Article 52(2) EPC contains a non-exhaustive list of “non-inventions”, i.e. subject-matter which is not to be regarded as an invention within the meaning of Article 52(1) EPC (Please see ANNEX II: T 154/04, DUNS LICENSING ASSOCIATES, OJ EPO 2008, 46, Reasons, points 6, 8).

Article 52 EPC:
(2) The following in particular shall not be regarded as inventions within the meaning of paragraph 1:
(a)  discoveries, scientific theories and mathematical methods;
(b)  aesthetic creations;
(c)   schemes, rules and methods for performing mental acts, playing games or doing business, and programs for computers;
presentations of information.

The list includes “schemes, rules and methods for performing mental acts, playing games or doing business, and programs for computers” (Article 52(2)(c) EPC). Even though the “non-inventions” in Article 52(2)(c) EPC cover a broad range of exclusions, they have in common that they refer to activities which do not aim at any direct technical result but are rather of an abstract and intellectual character (T 22/85, OJ EPO 1990, 12, Reasons, point 2).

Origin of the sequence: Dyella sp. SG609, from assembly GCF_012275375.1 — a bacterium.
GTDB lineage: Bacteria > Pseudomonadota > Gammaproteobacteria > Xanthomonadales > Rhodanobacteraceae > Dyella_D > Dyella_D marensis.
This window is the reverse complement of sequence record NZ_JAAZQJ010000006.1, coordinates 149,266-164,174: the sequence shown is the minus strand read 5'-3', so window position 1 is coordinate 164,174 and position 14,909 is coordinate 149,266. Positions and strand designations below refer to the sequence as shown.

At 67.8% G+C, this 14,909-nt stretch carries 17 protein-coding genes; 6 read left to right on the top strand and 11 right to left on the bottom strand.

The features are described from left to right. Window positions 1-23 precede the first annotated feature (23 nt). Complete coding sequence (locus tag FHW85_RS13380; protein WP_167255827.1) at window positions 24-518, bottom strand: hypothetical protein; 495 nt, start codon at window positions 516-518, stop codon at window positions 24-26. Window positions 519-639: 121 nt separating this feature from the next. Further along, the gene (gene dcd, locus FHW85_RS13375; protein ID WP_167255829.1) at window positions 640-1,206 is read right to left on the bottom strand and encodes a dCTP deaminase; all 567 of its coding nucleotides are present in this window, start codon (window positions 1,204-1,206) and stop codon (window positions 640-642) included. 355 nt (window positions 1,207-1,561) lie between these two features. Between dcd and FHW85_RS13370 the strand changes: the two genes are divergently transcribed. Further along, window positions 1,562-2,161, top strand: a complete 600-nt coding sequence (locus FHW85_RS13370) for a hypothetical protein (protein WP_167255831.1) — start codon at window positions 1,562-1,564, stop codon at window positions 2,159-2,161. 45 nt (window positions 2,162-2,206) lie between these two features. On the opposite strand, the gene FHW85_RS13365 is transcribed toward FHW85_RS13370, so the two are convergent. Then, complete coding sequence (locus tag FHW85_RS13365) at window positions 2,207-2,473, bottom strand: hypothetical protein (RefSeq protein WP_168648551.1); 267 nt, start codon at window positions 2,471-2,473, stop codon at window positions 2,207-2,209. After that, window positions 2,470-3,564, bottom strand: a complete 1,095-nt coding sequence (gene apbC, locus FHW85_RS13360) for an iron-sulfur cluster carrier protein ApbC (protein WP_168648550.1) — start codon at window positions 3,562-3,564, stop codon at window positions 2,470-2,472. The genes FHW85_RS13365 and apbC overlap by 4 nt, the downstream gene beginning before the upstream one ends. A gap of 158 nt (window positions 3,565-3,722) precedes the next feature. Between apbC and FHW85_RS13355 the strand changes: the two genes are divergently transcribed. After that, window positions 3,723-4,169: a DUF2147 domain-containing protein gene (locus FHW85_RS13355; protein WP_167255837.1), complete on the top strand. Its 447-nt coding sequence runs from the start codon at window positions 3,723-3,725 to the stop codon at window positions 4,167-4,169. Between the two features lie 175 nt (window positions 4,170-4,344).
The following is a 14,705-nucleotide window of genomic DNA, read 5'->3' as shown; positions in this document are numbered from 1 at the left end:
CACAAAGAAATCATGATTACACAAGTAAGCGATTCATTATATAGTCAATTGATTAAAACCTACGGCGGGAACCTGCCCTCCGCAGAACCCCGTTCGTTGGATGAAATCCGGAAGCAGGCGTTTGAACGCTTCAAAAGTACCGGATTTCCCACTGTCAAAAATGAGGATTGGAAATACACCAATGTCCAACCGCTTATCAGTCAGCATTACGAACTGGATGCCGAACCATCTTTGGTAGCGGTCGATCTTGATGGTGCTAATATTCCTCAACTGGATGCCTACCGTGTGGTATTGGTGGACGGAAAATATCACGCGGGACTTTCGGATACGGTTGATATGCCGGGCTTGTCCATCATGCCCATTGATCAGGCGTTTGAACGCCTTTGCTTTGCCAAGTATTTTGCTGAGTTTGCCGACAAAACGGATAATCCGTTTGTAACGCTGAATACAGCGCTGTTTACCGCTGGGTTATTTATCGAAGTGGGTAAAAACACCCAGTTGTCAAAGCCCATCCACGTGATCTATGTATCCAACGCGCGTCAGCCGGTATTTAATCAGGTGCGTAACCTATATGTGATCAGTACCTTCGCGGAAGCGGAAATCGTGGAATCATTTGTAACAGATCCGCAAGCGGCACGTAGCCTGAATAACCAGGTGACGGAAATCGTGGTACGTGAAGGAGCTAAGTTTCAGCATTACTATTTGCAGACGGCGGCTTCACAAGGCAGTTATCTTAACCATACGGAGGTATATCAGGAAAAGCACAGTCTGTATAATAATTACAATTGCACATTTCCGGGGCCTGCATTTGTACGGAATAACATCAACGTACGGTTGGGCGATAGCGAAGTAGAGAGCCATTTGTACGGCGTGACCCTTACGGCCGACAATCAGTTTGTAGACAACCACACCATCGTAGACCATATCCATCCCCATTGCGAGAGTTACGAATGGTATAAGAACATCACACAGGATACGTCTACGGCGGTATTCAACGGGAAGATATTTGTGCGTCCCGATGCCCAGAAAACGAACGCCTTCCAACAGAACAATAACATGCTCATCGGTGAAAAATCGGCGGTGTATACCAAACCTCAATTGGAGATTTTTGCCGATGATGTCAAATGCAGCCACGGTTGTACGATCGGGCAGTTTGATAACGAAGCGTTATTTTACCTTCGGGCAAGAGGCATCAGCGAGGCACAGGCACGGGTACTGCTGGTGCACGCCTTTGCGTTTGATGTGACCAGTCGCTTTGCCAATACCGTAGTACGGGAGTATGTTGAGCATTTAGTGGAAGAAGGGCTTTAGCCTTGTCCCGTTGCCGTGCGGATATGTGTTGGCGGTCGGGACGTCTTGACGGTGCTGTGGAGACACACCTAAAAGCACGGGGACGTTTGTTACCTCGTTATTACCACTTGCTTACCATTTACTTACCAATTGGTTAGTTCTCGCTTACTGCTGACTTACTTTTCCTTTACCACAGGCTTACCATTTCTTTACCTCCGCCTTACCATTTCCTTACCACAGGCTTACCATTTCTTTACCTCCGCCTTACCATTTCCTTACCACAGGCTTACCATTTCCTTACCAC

In other words, based on this list of “non-inventions”, additional conditions have to be fulfilled for patenting software-related inventions compared to inventions in, for example, electrical engineering or mechanical engineering.

Course of EPC 2000 deletion of programs for computers was considered